Media Rights Agenda (MRA) has filed a suit asking the Federal High Court in Lagos to declare that the failure of the federal government to take effective measures to investigate, prosecute and punish perpetrators of attacks against journalists and other media practitioners is a breach of the government's duty under the African Charter on Human and Peoples' Rights as domesticated in Nigeria. It wants the court to order the government to investigate all such attacks, punish the perpetrators and ensure that the victims have access to effective remedies.
In the suit initiated by "Originating Summons", MRA is asking the court to hold that the Declaration of Principles on Freedom of Expression and Access to Information in Africa, developed and adopted by the African Commission on Human and Peoples' Rights pursuant to Article 45(1) of the African Charter, is a subsidiary legislation in Nigeria with binding legal effect by virtue of the fact that the Charter is a domestic law in Nigeria, that Nigeria is a State Party to the Charter, which is also an international treaty, and a member state of the Africa Union (AU).
MRA noted in the suit filed on its behalf by its lawyer, Ms Obioma Adesewa Okonkwo, against the Attorney-General of the Federation that there have been many incidents and human rights violations against journalists and media practitioners in Nigeria, including unlawful detention, assault, disappearances, torture and killings, and that there has been no arrest or investigation conducted regarding these incidents.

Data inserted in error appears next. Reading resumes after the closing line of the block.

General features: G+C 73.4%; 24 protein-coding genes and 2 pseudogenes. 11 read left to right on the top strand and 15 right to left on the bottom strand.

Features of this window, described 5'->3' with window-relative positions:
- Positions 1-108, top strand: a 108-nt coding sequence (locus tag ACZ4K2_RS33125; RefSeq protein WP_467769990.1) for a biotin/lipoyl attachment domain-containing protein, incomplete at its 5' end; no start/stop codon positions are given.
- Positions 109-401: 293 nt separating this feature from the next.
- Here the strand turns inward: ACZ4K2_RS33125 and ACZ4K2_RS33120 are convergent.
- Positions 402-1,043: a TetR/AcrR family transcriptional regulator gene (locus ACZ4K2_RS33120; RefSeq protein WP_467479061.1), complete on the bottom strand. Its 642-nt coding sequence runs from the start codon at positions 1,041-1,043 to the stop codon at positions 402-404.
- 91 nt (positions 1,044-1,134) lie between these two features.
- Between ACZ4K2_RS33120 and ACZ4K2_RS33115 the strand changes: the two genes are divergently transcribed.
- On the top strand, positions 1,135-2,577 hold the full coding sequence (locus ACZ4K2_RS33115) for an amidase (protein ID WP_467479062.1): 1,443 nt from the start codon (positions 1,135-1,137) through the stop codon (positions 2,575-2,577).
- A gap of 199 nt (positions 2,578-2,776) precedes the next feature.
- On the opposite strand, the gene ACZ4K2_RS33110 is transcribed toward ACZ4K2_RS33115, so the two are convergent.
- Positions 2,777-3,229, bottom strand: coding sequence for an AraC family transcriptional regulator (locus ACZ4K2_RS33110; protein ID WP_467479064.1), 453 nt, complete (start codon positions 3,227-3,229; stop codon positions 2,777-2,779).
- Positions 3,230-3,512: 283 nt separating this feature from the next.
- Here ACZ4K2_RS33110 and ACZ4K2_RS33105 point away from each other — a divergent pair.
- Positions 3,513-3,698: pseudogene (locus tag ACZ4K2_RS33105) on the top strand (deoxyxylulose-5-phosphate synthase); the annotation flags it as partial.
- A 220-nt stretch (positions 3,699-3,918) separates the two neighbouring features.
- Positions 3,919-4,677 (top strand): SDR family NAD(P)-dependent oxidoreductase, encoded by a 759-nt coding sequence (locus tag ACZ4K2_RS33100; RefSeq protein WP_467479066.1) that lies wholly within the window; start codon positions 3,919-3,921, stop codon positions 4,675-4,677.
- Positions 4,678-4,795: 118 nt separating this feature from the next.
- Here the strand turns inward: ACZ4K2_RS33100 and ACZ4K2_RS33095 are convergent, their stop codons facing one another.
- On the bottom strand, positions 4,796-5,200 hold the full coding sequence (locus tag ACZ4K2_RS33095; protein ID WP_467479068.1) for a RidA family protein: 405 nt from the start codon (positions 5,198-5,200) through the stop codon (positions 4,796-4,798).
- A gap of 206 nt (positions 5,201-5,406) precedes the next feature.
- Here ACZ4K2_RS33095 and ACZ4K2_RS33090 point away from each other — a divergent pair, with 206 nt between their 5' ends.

According to the organisation, although the Nigerian government has a statutory and treaty obligation to protect journalists and prevent attacks against them as well as a duty to punish perpetuators of these crimes by virtue of Principle 20 of the Declaration of Principles, which was developed and adopted pursuant to Article 45(1) of the Charter, the government had persistently failed to fulfil its obligations under the Charter.
MRA is therefore asking the court to affirm that the Declaration of Principles is binding as a subsidiary legislation in Nigeria which is applicable and enforceable; and that the failure of the government to fulfil its obligation to guarantee the safety of journalists and other media practitioners in accordance with Principle 20 of the Declaration of Principles amounts to a violation of the principle and a breach of the duty imposed by the Charter.
It is also seeking, among other things: "A declaration that the Government's failure to guarantee the safety of Pelumi Onifade, Precious Owolabi, Uche Uzodinma, Tom Ogazi Uhia, Friday Otabor, Emannuel Ojo, Obidinma Aku, Charles Otu and other journalists who have been attacked as well as its failure to take measures to prevent various attacks on journalists, including murder, extra-judicial killings, torture and other forms of ill-treatment, arbitrary arrest and detention, enforced disappearances, kidnapping, intimidation, threats and unlawful surveillance, amounts to a breach of the its duty under the Declaration and the Charter."